According to Trollope, "the first seven years of my official life were neither creditable to myself nor useful to the public service."[9] At the Post Office, he acquired a reputation for unpunctuality and insubordination. A debt of £12 to a tailor fell into the hands of a moneylender and grew to more than £200; the lender regularly visited Trollope at his workplace to demand payments. Trollope hated his job, but saw no alternative and lived in constant fear of dismissal.[9]

Move to Ireland

Rose Heseltine Trollope

In 1841, an opportunity to escape arose.[10] A postal surveyor clerk in central Ireland, reported as incompetent, needed replacement. The position was not regarded as desirable, but Trollope, in debt and in trouble at work, volunteered for it; and his supervisor, William Maberly, eager to be rid of him, appointed him to the position.[9]

Trollope's new work consisted largely of inspection tours in Connaught, and he based himself in Banagher, King's County. Although he had arrived with a bad reference from London, his new supervisor resolved to judge him on his merits, and within a year, by Trollope's account, he earned a reputation as a valuable public servant.[11] His salary and travel allowance went much further in Ireland than they had in London, and he found himself enjoying a measure of prosperity.[9] He took up fox hunting, which he would pursue enthusiastically for the next three decades. As a post-office surveyor, he interacted with local Irish people, whose company he found pleasant: "The Irish people did not murder me, nor did they even break my head. I soon found them to be good-humoured, clever—the working classes very much more intelligent than those of England—economical and hospitable."[11]

At the watering place of Dún Laoghaire, Trollope met Rose Heseltine (1821–1917),[11] the daughter of a Rotherham bank manager.[8] They became engaged when he had been in Ireland for just a year, but Trollope's debts and her lack of a fortune prevented them from marrying until 1844. Soon after they wed, Trollope was transferred to another postal district in the south of Ireland, and the family moved to Clonmel.[12] Their first son, Henry Merivale, was born in 1846, and their second, Frederick James Anthony, in 1847.[13]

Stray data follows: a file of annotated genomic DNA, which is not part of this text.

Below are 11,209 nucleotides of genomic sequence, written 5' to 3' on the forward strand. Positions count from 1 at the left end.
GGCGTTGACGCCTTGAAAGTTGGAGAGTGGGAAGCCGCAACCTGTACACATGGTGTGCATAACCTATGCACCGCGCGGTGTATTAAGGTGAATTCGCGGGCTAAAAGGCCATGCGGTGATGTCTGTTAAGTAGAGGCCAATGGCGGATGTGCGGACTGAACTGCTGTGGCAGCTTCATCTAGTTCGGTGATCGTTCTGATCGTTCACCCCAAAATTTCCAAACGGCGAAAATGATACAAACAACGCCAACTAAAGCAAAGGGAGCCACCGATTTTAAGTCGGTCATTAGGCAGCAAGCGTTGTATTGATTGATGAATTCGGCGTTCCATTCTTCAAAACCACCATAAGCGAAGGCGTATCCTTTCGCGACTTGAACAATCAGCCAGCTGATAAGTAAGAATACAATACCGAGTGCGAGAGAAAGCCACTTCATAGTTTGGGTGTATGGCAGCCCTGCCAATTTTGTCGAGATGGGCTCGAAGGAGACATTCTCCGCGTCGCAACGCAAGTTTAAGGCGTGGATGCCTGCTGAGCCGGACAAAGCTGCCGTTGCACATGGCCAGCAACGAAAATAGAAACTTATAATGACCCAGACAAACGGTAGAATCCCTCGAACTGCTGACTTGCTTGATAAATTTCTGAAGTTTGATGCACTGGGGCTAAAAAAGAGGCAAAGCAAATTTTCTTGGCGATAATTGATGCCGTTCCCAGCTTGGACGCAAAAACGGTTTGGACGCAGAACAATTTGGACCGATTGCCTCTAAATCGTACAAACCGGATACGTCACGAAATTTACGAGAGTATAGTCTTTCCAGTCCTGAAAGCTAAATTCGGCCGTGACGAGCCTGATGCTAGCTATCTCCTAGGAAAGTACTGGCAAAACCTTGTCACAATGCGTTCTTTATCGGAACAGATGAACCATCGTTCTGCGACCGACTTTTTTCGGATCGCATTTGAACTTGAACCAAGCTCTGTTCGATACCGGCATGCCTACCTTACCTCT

Early works


Though Trollope had decided to become a novelist, he had accomplished very little writing during his first three years in Ireland. At the time of his marriage, he had only written the first of three volumes of his first novel, The Macdermots of Ballycloran. Within a year of his marriage, he finished that work.[14]

Trollope began writing on the numerous long train trips around Ireland he had to take to carry out his postal duties.[15] Setting firm goals about how much he would write each day, he eventually became one of the most prolific writers of all time. He wrote his earliest novels while working as a Post Office inspector, occasionally dipping into the "lost-letter" box for ideas.[16]

Plaque on Custom House in Belfast, where Trollope maintained his office as Postal Surveyor for the northern half of Ireland[17]

Significantly, many of his earliest novels have Ireland as their setting—natural enough given that he wrote them or thought them up while he was living and working in Ireland, but unlikely to enjoy warm critical reception, given the contemporary English attitude towards Ireland.[18] Critics have pointed out that Trollope's view of Ireland separates him from many of the other Victorian novelists. Other critics claimed that Ireland did not influence Trollope as much as his experience in England, and that the society in Ireland harmed him as a writer, especially since Ireland was experiencing the Great Famine during his time there.[19] However, these critics (who have been accused of bigoted opinions against Ireland) failed or refused to acknowledge both Trollope's true attachment to the country and the country's capacity as a rich literary field.[18][20]